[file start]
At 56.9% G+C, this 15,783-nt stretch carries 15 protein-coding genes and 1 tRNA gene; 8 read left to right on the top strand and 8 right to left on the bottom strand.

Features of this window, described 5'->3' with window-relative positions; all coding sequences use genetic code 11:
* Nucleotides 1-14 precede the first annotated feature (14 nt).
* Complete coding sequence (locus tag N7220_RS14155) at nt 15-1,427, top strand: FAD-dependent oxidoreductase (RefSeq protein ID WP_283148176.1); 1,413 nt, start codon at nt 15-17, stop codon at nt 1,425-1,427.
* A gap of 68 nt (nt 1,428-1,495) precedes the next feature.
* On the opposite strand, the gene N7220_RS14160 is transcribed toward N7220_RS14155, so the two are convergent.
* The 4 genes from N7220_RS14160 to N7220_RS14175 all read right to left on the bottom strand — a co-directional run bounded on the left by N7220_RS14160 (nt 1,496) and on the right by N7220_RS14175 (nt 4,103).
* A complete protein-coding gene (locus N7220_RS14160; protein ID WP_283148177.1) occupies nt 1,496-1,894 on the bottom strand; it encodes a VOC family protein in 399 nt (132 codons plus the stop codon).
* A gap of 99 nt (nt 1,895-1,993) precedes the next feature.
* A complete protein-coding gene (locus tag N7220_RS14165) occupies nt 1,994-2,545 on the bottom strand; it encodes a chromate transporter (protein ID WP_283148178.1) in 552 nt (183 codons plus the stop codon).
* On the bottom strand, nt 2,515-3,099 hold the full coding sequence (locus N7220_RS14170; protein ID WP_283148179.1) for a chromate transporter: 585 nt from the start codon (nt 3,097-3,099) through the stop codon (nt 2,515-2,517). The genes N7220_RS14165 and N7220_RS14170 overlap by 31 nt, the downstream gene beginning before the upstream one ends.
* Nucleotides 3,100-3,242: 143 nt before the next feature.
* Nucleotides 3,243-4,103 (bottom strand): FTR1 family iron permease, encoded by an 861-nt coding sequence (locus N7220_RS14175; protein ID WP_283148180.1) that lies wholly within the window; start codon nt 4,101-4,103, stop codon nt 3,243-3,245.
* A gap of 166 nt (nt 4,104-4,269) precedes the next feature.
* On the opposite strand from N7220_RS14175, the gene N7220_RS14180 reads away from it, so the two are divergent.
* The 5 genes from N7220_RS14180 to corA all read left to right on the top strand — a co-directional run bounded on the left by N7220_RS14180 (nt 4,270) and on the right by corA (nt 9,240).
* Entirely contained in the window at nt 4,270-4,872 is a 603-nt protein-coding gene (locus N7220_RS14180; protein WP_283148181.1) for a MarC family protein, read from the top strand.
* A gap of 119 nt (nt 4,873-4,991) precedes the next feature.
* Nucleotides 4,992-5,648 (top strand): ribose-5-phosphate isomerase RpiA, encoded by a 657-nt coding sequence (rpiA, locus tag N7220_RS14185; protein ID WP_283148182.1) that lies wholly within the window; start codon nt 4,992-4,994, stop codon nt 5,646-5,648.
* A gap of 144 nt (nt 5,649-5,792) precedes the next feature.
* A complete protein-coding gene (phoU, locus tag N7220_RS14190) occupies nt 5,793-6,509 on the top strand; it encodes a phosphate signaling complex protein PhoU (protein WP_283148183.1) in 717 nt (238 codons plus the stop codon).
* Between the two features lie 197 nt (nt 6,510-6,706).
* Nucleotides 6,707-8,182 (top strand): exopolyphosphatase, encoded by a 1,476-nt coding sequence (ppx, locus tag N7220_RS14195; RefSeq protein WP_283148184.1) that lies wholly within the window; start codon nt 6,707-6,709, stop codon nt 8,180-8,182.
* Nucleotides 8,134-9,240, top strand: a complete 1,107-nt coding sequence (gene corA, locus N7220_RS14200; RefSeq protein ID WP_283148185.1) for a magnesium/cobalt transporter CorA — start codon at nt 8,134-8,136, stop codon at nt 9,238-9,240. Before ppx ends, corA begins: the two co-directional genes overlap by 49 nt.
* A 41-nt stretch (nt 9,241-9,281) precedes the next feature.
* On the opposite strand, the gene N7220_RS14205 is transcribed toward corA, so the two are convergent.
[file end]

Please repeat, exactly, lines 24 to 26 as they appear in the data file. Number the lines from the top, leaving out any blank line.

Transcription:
* Nucleotides 8,134-9,240, top strand: a complete 1,107-nt coding sequence (gene corA, locus N7220_RS14200; RefSeq protein ID WP_283148185.1) for a magnesium/cobalt transporter CorA — start codon at nt 8,134-8,136, stop codon at nt 9,238-9,240. Before ppx ends, corA begins: the two co-directional genes overlap by 49 nt.
* A 41-nt stretch (nt 9,241-9,281) precedes the next feature.
* On the opposite strand, the gene N7220_RS14205 is transcribed toward corA, so the two are convergent.